99-year-old World War II veteran Sidney Walton rolled into Tallahassee today to meet with Gov. Rick Scott as part of a nationwide tour where he hopes to meet with the governors of all 50 states before his 100th birthday.
“This is an opportunity for my dad, at 99 years old, to meet anyone who would like to meet a WWII veteran while they are still alive,” said Sidney’s son, Paul Walton.
His tour is to raise awareness about the sacrifices made by the 16 million Americans who served in WW II. The elderly WW II veterans are dying at a rate of 362 per day. Sidney and Paul – who is his father’s caretaker – are traveling far and wide from their home in San Diego, California. So far, Sidney has met with governors from Rhode Island, Maine, Massachusetts, Connecticut, New York, New Jersey, Indiana, Nebraska, Tennessee, Kentucky, Illinois. Today, he added Florida to the list, meeting with Scott at the Governor’s Mansion. He hopes to cap off his tour at the White House for his 100th birthday in February. You can track his progress at GoSidneyGo.com.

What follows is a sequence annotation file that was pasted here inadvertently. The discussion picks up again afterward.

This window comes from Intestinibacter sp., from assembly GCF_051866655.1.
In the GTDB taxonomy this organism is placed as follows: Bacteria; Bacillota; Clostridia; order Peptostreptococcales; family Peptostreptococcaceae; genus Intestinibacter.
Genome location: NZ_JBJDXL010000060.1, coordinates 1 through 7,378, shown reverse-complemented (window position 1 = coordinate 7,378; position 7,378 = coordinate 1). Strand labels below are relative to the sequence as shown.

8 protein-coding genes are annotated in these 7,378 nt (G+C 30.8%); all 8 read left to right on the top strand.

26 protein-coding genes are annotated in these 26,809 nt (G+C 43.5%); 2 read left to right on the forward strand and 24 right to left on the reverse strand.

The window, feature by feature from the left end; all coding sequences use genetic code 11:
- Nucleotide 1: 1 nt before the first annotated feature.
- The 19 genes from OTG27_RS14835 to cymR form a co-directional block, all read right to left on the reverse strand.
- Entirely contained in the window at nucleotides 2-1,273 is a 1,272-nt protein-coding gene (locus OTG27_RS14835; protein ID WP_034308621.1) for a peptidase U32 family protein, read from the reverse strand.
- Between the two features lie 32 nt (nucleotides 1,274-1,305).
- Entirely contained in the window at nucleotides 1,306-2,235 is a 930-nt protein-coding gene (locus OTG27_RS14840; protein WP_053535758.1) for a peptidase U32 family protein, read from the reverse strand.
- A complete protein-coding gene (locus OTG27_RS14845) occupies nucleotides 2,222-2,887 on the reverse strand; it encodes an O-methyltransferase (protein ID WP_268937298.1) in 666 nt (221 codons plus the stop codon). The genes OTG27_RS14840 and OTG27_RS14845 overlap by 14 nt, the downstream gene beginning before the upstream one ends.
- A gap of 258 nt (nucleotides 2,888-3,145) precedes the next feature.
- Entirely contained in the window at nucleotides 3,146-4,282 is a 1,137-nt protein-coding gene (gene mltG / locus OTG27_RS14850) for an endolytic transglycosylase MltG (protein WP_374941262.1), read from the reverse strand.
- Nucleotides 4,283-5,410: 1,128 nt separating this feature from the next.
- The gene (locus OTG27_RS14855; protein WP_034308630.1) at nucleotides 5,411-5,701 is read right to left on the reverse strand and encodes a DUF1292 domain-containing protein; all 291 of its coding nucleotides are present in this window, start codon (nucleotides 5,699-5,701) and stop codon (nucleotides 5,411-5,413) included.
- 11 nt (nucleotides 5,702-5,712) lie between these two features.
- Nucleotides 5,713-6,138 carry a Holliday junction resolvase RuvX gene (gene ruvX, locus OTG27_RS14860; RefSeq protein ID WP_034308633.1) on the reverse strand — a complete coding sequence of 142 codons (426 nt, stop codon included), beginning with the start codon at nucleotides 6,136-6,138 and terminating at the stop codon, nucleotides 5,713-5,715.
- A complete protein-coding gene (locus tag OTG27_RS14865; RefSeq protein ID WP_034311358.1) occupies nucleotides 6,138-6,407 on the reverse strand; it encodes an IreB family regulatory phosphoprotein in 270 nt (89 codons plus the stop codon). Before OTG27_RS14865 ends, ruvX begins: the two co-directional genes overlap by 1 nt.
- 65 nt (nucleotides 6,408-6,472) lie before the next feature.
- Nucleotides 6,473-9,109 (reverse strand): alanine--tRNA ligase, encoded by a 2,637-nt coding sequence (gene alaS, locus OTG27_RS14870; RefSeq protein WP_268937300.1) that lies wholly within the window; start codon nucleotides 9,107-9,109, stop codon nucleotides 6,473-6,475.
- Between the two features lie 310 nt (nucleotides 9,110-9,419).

Walton joined the U.S. Army in 1941, nine months before the Japanese attacked Hawaii’s Pearl Harbor. Before he joined the Army, Walton missed a chance to meet some of the last few remaining Civil War veterans, who had gathered in New York City’s Central Park – and he’s regretted it his whole life.
Sidney was born on Feb.11, 1919 in Manhattan’s Lower East Side. He grew up in Brooklyn and the Bronx, then enlisted in the United States Army in 1941. He served a total of five years in the Chinese-Burma-India Theater. After the war ended, he returned to college, graduating in geology from Virginia Tech, and later teaching at Duke and NC State.
When meeting with the Illinois governor, a staffer said something that resonated with the Walton family.
“We’ve got to connect with our past,” Paul Walton remembers the aide saying, “Before it’s too late.”